Throughout Earth’s history there have been several mass extinctions. In the past these extinction events were a result of natural, albeit extremely lethal, events. Today we are in the midst of another extinction event that is, unlike the other ones, human-caused and not natural. Biologists such as Edward O. Wilson implore that the general public become more aware of the issues surrounding a mass extinction by understanding that this is not a natural phenomena we may be able to bounce back from and that there are clear paths we must take to rectify our mistakes. In the film “Call to Life,” which discusses the species extinction in progress, it is revealed that many views of the mass extinction and why we should prevent are anthropocentric, revolving around different reasons why preserving species and their environments is important.
The current anthropogenic mass extinction rate is happening at least 10 times faster than the natural background extinction rate that the Earth continually goes through. Much of what we know about the natural world, according to “Call to Life,” is not even a fraction of what is out in the wild-we do not know if certain species are interconnected or what will happen if particular species go extinct. Thus, we simply cannot take the chance of letting the extinction event occur.
There are several reasons why the extinction event is happening: global warming, pollution, overpopulation by humans, and over-consumption by humans all contribute to the extinction event. These direct links to species depletion are also, unfortunately, products of modern society. In order to rectify these problems then a total overhaul of our perspective on the planet must occur. Scientists have proven time and time again that the mass extinction event is happening but many people from politicians to the general populace do not know what that implies and the effects of the extinction event must also be determined and spelled out. An ethic must be established to understand why humans must put attention into other species for the good of all living organisms.
Many people have trouble accepting that this mass extinction event is any more volatile and terrible than previous events that have taken place millions of years ago, but there is evidence in the numbers. Current wildlife preserves cover only around 10% of the planet and protect around 5% of plants and animals today. These numbers are simply not feasible to stable portions of the vast space needed to biodiversity on Earth today.
When we look at wilderness, or an area of the earth substantially untrammeled or unmodified by human beings then we realize that there is virtually no place on Earth aside from parts of Antarctica that qualify as it anymore. To break this picture down imagine that a place that is not considered wilderness can range in use from a suburban complex to a major city, or farmland. These places do not welcome, nor are they conducive for animals to live in, so where can animals go? The answer is, nowhere since they have lost their natural habitat. The mass extinction event is, thus, a reality.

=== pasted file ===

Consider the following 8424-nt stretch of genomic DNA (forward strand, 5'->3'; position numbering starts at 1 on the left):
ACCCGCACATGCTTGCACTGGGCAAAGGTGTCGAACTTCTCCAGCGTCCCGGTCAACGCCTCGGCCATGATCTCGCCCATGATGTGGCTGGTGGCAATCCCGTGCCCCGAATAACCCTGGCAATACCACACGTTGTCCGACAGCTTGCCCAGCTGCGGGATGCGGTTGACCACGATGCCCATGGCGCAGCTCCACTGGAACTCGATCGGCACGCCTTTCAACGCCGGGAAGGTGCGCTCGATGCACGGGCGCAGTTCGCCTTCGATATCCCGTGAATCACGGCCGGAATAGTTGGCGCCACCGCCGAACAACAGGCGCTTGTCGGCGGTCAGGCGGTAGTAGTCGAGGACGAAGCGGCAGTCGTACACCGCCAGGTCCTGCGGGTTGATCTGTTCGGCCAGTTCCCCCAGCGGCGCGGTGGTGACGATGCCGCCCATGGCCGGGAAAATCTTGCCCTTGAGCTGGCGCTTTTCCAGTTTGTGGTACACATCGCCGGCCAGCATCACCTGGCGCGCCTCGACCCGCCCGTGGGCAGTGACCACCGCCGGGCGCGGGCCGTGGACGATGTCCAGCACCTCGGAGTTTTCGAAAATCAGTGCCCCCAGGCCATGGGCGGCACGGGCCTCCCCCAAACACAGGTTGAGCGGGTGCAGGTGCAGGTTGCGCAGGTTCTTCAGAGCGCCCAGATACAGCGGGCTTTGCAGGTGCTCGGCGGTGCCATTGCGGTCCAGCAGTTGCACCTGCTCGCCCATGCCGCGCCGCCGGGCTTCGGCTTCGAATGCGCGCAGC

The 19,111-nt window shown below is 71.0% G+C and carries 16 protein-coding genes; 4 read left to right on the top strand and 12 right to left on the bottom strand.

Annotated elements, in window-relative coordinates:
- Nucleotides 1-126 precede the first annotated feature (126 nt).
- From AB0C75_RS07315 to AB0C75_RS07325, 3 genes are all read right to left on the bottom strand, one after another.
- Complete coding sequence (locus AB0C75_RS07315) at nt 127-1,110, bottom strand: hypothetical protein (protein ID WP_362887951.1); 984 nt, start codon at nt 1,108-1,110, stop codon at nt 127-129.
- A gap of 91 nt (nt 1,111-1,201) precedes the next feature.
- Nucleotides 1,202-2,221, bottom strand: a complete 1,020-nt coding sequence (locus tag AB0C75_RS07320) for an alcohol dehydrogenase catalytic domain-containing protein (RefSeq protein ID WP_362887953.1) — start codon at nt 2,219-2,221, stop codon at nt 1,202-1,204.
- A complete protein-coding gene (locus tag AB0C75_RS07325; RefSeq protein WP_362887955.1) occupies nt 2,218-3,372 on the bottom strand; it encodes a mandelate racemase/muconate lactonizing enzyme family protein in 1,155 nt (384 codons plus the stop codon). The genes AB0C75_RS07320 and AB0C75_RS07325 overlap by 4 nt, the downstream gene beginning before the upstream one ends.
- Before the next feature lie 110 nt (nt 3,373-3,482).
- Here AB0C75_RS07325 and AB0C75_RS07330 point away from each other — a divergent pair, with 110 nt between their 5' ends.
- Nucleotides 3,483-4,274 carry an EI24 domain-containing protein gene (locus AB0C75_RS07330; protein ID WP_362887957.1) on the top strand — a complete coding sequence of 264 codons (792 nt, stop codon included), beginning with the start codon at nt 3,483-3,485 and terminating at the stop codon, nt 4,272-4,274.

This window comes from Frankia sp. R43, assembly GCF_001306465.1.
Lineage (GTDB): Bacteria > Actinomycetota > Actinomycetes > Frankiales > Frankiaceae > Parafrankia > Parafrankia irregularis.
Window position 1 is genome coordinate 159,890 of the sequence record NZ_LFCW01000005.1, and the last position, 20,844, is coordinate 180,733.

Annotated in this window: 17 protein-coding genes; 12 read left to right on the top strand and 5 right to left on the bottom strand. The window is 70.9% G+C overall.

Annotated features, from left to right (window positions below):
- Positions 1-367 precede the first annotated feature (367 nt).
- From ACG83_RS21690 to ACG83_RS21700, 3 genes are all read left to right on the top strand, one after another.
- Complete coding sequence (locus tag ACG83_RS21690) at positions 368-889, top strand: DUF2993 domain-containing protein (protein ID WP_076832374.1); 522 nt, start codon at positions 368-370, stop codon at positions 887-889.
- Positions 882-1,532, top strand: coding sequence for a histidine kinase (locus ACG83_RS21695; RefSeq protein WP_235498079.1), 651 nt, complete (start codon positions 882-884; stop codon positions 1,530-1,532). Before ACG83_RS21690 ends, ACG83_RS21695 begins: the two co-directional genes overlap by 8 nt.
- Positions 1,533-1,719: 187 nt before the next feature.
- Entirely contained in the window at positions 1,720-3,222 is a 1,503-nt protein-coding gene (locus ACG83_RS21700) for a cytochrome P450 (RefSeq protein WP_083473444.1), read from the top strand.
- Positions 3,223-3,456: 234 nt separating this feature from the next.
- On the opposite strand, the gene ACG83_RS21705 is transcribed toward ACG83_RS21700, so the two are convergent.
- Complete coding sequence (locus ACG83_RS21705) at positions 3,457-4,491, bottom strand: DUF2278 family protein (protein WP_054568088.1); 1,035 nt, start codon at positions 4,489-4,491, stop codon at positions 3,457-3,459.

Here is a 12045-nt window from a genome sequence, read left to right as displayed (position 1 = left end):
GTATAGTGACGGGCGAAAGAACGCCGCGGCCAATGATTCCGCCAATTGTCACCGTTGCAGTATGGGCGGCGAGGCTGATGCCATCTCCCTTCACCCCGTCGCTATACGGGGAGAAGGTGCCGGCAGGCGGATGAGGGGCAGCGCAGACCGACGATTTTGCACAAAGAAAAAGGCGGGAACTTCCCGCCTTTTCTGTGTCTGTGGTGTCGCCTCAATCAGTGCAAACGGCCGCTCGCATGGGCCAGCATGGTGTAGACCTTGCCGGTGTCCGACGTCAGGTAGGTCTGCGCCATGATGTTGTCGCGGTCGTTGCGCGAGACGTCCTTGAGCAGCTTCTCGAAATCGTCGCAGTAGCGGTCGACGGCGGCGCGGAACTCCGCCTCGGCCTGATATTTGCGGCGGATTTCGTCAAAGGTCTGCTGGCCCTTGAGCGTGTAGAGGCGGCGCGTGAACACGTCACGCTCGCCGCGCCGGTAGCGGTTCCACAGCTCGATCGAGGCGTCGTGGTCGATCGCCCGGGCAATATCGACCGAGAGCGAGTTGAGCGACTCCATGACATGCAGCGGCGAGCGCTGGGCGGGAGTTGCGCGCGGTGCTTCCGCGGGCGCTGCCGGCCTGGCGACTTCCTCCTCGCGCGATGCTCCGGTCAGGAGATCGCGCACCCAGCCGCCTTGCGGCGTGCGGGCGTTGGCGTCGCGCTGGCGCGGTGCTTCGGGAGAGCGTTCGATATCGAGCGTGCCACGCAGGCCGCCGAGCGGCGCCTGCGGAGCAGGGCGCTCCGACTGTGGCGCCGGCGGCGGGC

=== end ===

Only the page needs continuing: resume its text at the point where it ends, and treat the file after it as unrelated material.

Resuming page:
In addition there are skeptics who question why we must provide help for other organisms that are simply going through “a natural part of evolution,” as is often put. Despite the fact that supporters have the interests of preserving the lives of animals in their foremost thoughts, it is more telling that the reasons for saving other species is due to their usefulness in several important parts of human existence. For one, plant and animal organisms provide ecosystem services that humans may not even comprehend in the present day. Without organisms here in a certain aspect, or if organisms are disappearing fairly quickly then it is clear that the ecosystem service such as the purification of water will not occur. In addition many often cite the possibilities of animals and plants providing ingredients in the next big cure of a disease. To many supporters of species preservation these reasons are at the top of the list.
It is evident that the addressal of this mass species extinction is imperative, but is it a problem that the ethics involved in this situation are clearly anthropocentric? Is this a problem for the movement to protect animal species? According to Edward O. Wilson, no. As long as we are still saving the species, the reasons for saving them are irrelevant because the end goal of maintaining biodiversity is still achieved. To Wilson, the ecosystem services and medicines are priceless. If we were to put a price on their aid to human welfare it could risk them being devalued, sold or simply discarded to the highest bidder. Notable scientists and ethicists in “Call of Life,” also agree but state the importance of returning to the roots of our respect for natural places, as indigenous peoples remain committed to. Their vision of the future is not one where nature is manipulated by the will of humanity but where humans find their place in nature once more and become associated with the natural world.
In my opinion all of these reasons are great reasons to save the bountiful biodiversity of Earth, as long as we acknowledge that this biodiversity is threatened and that we need to stop it. We must all reexamine our lifestyle choices and perhaps become more in tune with Earth. As stated in the film, humans nowadays seem to have more interaction with machines and enclosed spaces than the natural world, and thus it is hard to garner empathy for it. Maybe a return to open, natural spaces will help people understand the value of our vast Earth and the choices we must make in order to preserve it.